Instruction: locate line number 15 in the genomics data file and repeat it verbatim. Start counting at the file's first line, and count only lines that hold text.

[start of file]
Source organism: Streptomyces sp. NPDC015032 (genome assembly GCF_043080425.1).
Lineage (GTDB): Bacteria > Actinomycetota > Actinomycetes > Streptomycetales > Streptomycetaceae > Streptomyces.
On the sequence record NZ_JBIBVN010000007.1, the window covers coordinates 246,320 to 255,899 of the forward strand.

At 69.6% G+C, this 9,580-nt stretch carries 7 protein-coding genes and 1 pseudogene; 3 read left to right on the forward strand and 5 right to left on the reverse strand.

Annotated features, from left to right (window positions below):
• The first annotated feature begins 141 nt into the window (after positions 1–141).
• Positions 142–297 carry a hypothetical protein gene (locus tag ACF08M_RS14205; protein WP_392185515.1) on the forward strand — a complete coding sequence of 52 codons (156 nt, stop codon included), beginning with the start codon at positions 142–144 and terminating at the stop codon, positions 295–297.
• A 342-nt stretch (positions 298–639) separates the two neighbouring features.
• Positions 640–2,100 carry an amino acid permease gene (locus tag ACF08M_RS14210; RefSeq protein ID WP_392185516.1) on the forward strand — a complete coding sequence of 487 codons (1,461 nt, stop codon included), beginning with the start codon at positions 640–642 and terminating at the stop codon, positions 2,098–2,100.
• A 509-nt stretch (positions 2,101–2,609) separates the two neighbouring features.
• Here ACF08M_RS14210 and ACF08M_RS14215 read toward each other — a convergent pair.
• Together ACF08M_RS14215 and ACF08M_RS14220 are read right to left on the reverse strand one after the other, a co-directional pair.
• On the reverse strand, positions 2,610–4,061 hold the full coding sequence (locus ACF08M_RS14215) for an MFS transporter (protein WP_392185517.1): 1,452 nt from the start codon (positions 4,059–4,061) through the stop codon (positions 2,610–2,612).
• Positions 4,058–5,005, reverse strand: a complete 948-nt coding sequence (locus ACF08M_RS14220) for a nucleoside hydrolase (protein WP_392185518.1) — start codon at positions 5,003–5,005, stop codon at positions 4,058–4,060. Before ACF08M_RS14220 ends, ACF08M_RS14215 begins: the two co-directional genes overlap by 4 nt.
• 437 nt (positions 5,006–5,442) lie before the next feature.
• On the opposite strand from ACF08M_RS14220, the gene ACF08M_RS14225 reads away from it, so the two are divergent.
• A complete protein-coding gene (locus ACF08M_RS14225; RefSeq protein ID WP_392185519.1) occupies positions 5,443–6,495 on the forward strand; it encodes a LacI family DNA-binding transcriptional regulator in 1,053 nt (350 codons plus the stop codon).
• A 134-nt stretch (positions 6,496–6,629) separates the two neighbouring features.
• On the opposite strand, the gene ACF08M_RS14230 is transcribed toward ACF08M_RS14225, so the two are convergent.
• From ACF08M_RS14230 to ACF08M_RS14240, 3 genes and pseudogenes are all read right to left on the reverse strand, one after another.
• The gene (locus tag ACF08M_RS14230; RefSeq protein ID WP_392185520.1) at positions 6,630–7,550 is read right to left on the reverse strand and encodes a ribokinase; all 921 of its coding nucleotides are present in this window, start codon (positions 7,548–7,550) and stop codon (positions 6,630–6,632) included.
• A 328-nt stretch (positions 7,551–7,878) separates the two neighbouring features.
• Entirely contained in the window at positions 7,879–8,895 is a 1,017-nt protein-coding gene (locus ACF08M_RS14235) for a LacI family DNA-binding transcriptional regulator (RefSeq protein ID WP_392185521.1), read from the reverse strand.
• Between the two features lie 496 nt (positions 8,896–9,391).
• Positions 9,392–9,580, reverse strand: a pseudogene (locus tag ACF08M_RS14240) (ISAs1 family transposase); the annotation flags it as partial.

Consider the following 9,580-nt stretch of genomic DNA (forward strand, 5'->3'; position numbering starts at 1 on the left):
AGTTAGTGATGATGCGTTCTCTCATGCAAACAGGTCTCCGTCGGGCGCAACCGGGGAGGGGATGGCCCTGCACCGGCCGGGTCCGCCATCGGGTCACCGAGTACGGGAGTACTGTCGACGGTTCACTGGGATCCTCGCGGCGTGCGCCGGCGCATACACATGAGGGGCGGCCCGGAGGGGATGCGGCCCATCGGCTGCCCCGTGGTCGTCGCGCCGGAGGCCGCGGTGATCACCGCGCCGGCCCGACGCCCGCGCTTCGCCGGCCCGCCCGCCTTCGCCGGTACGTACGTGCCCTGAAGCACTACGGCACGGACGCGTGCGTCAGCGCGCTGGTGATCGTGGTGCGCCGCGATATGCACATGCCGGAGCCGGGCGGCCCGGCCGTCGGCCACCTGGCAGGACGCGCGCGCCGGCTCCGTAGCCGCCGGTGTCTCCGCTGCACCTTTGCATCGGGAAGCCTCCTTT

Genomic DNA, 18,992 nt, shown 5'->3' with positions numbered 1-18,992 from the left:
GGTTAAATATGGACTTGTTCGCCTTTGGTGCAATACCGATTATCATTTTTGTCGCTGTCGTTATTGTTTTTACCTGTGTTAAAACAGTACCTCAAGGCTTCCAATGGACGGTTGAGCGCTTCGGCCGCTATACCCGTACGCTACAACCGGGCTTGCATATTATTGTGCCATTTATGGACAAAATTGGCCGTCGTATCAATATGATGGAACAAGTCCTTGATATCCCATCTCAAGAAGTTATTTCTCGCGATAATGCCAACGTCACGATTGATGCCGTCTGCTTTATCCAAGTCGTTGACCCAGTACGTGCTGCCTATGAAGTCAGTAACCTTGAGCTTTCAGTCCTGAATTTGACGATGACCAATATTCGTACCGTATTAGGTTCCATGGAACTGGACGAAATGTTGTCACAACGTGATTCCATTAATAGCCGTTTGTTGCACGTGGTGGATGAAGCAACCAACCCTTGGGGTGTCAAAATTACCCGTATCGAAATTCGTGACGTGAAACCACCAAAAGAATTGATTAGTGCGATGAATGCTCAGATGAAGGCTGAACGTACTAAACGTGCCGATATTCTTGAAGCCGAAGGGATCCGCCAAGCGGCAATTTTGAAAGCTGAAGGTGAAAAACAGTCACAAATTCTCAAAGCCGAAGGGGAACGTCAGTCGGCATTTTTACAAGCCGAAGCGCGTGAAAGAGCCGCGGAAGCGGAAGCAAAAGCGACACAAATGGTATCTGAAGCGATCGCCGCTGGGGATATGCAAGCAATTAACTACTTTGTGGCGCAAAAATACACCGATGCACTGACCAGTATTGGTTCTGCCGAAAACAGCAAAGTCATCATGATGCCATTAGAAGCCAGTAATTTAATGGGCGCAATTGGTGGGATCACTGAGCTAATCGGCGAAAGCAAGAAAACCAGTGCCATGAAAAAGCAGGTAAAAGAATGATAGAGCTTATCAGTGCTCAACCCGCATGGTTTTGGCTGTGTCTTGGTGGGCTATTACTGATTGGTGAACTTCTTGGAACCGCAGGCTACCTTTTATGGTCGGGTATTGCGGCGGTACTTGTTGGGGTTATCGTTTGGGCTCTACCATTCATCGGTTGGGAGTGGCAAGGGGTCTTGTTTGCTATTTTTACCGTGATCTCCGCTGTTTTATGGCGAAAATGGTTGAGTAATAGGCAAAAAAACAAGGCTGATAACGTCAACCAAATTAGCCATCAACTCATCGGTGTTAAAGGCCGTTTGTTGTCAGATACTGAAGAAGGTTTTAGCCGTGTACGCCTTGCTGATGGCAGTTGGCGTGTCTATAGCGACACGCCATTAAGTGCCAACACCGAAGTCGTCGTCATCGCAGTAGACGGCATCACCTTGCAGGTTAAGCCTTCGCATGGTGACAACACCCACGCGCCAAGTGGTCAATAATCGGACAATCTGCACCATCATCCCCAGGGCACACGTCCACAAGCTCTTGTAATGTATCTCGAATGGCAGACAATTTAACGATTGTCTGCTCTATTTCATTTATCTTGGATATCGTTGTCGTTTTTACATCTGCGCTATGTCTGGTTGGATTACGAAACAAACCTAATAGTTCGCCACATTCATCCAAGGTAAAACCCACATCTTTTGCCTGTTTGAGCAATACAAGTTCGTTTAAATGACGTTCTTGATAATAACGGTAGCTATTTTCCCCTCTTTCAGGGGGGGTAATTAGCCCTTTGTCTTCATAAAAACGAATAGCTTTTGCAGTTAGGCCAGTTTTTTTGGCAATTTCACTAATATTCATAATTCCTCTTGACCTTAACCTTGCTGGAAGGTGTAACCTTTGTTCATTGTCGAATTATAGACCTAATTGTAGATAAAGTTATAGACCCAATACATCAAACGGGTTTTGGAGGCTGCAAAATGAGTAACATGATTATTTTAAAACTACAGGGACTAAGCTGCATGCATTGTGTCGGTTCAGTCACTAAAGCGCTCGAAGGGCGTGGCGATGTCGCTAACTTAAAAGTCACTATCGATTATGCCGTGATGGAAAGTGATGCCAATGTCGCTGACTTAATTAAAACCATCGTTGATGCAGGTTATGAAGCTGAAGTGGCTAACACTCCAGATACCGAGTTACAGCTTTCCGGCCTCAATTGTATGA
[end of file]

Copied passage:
• 437 nt (positions 5,006–5,442) lie before the next feature.